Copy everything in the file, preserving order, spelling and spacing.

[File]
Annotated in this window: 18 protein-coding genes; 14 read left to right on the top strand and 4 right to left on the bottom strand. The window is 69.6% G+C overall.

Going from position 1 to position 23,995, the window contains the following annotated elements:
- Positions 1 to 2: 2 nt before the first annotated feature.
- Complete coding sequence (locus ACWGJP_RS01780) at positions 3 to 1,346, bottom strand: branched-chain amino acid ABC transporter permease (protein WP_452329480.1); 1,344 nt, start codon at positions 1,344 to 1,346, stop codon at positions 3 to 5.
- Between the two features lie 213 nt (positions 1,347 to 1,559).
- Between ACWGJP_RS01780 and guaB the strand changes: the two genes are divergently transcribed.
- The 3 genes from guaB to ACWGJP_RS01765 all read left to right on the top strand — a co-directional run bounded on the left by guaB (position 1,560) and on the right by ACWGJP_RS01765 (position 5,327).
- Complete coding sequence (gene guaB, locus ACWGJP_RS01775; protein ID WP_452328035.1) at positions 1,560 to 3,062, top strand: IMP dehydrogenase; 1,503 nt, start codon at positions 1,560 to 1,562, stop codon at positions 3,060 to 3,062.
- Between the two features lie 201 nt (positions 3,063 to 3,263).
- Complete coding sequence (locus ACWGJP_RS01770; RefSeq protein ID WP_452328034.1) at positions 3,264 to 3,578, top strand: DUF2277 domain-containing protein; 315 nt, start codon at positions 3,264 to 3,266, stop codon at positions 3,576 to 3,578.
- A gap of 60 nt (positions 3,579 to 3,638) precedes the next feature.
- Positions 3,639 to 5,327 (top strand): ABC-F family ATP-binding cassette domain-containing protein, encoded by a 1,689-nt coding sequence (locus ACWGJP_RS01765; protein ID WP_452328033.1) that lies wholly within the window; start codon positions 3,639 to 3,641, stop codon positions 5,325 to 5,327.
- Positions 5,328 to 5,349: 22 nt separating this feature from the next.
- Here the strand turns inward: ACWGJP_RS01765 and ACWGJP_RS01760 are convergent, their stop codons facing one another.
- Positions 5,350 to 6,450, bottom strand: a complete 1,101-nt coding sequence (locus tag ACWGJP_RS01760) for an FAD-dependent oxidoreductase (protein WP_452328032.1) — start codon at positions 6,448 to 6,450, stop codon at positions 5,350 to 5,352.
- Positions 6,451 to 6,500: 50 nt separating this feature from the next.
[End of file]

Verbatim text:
Annotated in this window: 18 protein-coding genes; 14 read left to right on the top strand and 4 right to left on the bottom strand. The window is 69.6% G+C overall.

Going from position 1 to position 23,995, the window contains the following annotated elements:
- Positions 1 to 2: 2 nt before the first annotated feature.
- Complete coding sequence (locus ACWGJP_RS01780) at positions 3 to 1,346, bottom strand: branched-chain amino acid ABC transporter permease (protein WP_452329480.1); 1,344 nt, start codon at positions 1,344 to 1,346, stop codon at positions 3 to 5.
- Between the two features lie 213 nt (positions 1,347 to 1,559).
- Between ACWGJP_RS01780 and guaB the strand changes: the two genes are divergently transcribed.
- The 3 genes from guaB to ACWGJP_RS01765 all read left to right on the top strand — a co-directional run bounded on the left by guaB (position 1,560) and on the right by ACWGJP_RS01765 (position 5,327).
- Complete coding sequence (gene guaB, locus ACWGJP_RS01775; protein ID WP_452328035.1) at positions 1,560 to 3,062, top strand: IMP dehydrogenase; 1,503 nt, start codon at positions 1,560 to 1,562, stop codon at positions 3,060 to 3,062.
- Between the two features lie 201 nt (positions 3,063 to 3,263).
- Complete coding sequence (locus ACWGJP_RS01770; RefSeq protein ID WP_452328034.1) at positions 3,264 to 3,578, top strand: DUF2277 domain-containing protein; 315 nt, start codon at positions 3,264 to 3,266, stop codon at positions 3,576 to 3,578.
- A gap of 60 nt (positions 3,579 to 3,638) precedes the next feature.
- Positions 3,639 to 5,327 (top strand): ABC-F family ATP-binding cassette domain-containing protein, encoded by a 1,689-nt coding sequence (locus ACWGJP_RS01765; protein ID WP_452328033.1) that lies wholly within the window; start codon positions 3,639 to 3,641, stop codon positions 5,325 to 5,327.
- Positions 5,328 to 5,349: 22 nt separating this feature from the next.
- Here the strand turns inward: ACWGJP_RS01765 and ACWGJP_RS01760 are convergent, their stop codons facing one another.
- Positions 5,350 to 6,450, bottom strand: a complete 1,101-nt coding sequence (locus tag ACWGJP_RS01760) for an FAD-dependent oxidoreductase (protein WP_452328032.1) — start codon at positions 6,448 to 6,450, stop codon at positions 5,350 to 5,352.
- Positions 6,451 to 6,500: 50 nt separating this feature from the next.